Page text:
disarm death practice disarm death practice disarm death practice
There are a variety of ways to overcome your fears, one of which is by slowly exposing yourself to the fear. When it comes to death and dying that might seem nearly impossible to do. You can’t confront death the same way you can confront heights, spiders, or the dark. Death is a fear that feels untouchable because it’s always looming. There’s a constant reminder in the back of our minds that death is inevitable, so how can we avoid it?
When you befriend your fear of death the goal isn’t to eliminate the fear. Death will still exist but you’ll be the one in control. Facing your fear means taking away its power over you. The goal of this practice is to create a new concept of “death” and what it means to you. Since you can’t confront death in the same way as other fears, you’ll humanize death and find ways to prepare for its inevitability.
The first goal of this practice is to detach death from fear and understand its reality. Start with the word “death”. What comes to your mind when you think of or say, “death”? Do you think of yourself dying, darkness, and nothingness? Or do you picture the various ways you could die? And do you imagine graveyards and decaying corpses? These are some of the most common thoughts humans associate with death. Although these aren’t wrong, they are consumed with negativity and fear. Instead, you can reinvent the meaning of “death”.
The next step is to humanize death by finding a neutral, or even positive, way to connect with it. One way to do this is by choosing a new word for death. Death fulfills the circle of life and allows for growth and rebirth. It doesn’t have a malicious intention; it’s simply carrying out its purpose to bring balance. So instead of focusing on the sad and scary aspects of death you can think about its role in nature. You can call death “completion”, “fulfillment”, or “attainment”. Consider choosing a word that makes you see the purpose in death, not just the fear.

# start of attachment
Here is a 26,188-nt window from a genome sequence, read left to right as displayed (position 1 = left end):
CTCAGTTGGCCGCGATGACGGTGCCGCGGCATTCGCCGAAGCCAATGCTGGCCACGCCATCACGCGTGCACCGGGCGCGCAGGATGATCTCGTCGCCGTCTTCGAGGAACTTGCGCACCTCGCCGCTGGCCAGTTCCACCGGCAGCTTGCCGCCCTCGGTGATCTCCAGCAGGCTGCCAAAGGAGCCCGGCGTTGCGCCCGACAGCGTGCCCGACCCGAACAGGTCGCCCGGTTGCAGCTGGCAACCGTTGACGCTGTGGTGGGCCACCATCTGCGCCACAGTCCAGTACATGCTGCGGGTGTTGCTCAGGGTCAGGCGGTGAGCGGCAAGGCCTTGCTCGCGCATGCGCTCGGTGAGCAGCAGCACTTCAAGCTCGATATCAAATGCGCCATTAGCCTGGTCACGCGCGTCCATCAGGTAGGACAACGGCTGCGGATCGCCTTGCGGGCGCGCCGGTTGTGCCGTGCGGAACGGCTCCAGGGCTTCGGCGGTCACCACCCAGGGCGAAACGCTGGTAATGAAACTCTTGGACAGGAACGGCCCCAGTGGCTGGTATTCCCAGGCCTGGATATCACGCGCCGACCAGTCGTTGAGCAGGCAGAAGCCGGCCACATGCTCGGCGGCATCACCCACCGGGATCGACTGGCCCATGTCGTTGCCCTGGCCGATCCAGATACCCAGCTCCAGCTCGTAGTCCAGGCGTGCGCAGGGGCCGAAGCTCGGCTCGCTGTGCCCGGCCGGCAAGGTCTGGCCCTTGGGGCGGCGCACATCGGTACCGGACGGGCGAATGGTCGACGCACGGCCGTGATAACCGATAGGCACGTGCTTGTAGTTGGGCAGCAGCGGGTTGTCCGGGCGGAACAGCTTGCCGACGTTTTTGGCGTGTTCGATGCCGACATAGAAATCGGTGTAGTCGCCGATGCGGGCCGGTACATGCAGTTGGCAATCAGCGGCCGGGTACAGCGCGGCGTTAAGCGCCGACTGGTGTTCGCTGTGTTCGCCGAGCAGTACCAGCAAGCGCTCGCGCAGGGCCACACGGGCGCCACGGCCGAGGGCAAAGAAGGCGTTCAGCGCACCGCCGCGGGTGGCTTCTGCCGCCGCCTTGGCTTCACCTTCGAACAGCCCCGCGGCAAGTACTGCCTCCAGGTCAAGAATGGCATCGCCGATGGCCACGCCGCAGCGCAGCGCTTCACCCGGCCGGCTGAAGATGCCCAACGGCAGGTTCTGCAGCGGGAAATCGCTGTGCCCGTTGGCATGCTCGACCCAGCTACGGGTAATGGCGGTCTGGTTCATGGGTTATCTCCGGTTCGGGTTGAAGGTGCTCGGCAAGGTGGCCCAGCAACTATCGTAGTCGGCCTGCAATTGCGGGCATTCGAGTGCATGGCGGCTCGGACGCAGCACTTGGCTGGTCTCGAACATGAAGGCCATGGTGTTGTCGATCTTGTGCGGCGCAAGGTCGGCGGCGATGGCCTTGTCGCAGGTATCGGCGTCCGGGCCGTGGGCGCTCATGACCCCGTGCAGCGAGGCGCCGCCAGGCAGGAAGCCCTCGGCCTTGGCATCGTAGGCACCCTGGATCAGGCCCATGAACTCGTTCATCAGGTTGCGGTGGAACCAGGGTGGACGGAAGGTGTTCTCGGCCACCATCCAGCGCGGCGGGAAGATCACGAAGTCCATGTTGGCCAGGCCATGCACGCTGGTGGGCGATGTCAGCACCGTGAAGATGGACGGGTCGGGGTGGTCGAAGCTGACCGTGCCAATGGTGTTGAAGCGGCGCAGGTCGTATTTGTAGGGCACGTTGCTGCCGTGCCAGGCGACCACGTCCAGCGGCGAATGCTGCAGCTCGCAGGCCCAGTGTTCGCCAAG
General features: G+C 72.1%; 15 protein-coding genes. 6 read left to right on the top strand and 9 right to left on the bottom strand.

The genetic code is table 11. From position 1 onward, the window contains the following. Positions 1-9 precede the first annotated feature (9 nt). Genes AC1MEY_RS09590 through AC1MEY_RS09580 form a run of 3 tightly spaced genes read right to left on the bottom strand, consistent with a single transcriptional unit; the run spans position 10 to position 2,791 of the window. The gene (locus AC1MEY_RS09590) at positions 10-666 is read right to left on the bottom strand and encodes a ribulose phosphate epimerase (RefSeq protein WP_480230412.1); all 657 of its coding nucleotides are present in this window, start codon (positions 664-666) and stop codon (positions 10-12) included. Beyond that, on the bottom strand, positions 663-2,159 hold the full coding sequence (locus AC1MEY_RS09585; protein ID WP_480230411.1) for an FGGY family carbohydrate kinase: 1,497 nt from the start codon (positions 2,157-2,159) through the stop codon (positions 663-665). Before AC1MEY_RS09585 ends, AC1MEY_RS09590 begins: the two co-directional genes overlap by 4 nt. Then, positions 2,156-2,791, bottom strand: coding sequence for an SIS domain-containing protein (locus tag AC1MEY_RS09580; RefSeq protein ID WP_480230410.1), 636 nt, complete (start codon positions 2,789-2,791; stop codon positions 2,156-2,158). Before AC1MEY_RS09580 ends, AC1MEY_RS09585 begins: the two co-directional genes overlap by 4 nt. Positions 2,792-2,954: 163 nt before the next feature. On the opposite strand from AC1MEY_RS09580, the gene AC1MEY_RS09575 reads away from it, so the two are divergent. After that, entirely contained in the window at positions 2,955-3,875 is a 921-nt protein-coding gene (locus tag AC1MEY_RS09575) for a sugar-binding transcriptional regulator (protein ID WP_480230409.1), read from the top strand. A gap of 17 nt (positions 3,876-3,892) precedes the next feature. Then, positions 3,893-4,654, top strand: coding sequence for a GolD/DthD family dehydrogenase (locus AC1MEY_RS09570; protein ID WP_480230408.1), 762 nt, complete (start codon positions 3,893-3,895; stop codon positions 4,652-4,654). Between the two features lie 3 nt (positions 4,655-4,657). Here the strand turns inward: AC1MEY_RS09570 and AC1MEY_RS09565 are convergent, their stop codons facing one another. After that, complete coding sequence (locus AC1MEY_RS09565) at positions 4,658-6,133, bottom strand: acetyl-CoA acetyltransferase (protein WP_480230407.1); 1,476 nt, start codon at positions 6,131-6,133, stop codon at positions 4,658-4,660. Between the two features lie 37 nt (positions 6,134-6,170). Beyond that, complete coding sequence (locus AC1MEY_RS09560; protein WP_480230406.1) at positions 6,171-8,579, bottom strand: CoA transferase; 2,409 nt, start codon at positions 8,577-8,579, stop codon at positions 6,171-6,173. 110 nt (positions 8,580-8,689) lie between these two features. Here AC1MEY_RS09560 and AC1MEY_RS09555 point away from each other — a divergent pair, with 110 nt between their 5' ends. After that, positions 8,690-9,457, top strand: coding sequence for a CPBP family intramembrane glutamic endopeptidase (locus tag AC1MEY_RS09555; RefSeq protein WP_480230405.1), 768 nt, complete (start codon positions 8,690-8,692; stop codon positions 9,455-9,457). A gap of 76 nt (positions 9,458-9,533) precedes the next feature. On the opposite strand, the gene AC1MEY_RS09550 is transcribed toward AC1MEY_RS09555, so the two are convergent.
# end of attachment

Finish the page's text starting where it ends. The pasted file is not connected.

Another way to humanize death is to notice and label death in your everyday life. Perhaps when your houseplant dies or the seasons change you can see how nature constantly integrates death. Nature dies every year in order to make room for the new crops and plants to grow. But nature doesn’t fear death, it needs death in order to survive. Since death is just the completion of a cycle there are many instances of death in your own life. When you graduate school, get a job, have kids, or retire your old way of life “dies”. You can’t go back to how your life was, so in essence your past self has died.
So the next time you think of “death”, you can think about its connection to balance, nature, and your life. You can still fear death -no one wants to imagine the final moments of their life. But until that time comes you don’t have to fear the word or concept of “death”. It’s all around us and occurs in your own life more than you know.
The second goal of this practice asks you to start preparing for your own death, now. No matter how old you are or what kind of health you have, no one can be certain about tomorrow. The best way to make sure you die on your terms is to know what they are and write them down. Of course there are formal ways of creating a will, but this practice asks you to consider the process of dying -not just what happens after you’re gone.
What happens if you get into a freak accident? Do you know what sort of life saving measures you want? Or how extensive and intensive your care should be? If you know these answers, have you told anyone? You can’t assume that your family or partner would know exactly what you want. Would they know if you should be buried or cremated? What type of funeral or memorial service you’d want -or none at all? It’s important to start thinking about the answers to these questions because you don’t want to leave your loved ones behind to guess and worry over what you would’ve wanted.
When you start to contemplate your end of life care and what follows, you’re taking the power back. You can make decisions so your family and friends don’t have to. Even if it feels too formal to create a will, start by just writing out your wishes. How do you want to be remembered? What do you want your legacy to be? You can’t avoid death, but you can try to disarm your fear of it. That way it doesn’t control you or your future. Instead you can recognize death for its purpose in the circle of life and choose to keeping living life to the fullest!
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